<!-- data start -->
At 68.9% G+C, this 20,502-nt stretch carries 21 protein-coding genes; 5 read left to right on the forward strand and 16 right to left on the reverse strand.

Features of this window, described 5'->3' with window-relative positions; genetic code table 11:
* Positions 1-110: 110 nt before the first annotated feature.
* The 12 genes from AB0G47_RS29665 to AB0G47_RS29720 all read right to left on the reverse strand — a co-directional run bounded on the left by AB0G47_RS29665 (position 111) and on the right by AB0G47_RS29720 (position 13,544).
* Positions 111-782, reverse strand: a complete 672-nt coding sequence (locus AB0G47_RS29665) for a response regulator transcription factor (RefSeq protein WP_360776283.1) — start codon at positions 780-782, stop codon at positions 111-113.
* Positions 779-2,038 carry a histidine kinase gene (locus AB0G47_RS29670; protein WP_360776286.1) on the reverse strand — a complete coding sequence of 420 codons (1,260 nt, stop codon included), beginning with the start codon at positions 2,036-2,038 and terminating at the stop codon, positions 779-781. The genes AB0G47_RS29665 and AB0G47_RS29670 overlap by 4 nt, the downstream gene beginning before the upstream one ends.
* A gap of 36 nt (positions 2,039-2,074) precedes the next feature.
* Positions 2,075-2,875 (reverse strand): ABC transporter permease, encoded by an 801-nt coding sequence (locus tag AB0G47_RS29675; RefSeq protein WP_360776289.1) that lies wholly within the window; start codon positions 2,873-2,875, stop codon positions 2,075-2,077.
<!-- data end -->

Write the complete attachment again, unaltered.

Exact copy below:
At 68.9% G+C, this 20,502-nt stretch carries 21 protein-coding genes; 5 read left to right on the forward strand and 16 right to left on the reverse strand.

Features of this window, described 5'->3' with window-relative positions; genetic code table 11:
* Positions 1-110: 110 nt before the first annotated feature.
* The 12 genes from AB0G47_RS29665 to AB0G47_RS29720 all read right to left on the reverse strand — a co-directional run bounded on the left by AB0G47_RS29665 (position 111) and on the right by AB0G47_RS29720 (position 13,544).
* Positions 111-782, reverse strand: a complete 672-nt coding sequence (locus AB0G47_RS29665) for a response regulator transcription factor (RefSeq protein WP_360776283.1) — start codon at positions 780-782, stop codon at positions 111-113.
* Positions 779-2,038 carry a histidine kinase gene (locus AB0G47_RS29670; protein WP_360776286.1) on the reverse strand — a complete coding sequence of 420 codons (1,260 nt, stop codon included), beginning with the start codon at positions 2,036-2,038 and terminating at the stop codon, positions 779-781. The genes AB0G47_RS29665 and AB0G47_RS29670 overlap by 4 nt, the downstream gene beginning before the upstream one ends.
* A gap of 36 nt (positions 2,039-2,074) precedes the next feature.
* Positions 2,075-2,875 (reverse strand): ABC transporter permease, encoded by an 801-nt coding sequence (locus tag AB0G47_RS29675; RefSeq protein WP_360776289.1) that lies wholly within the window; start codon positions 2,873-2,875, stop codon positions 2,075-2,077.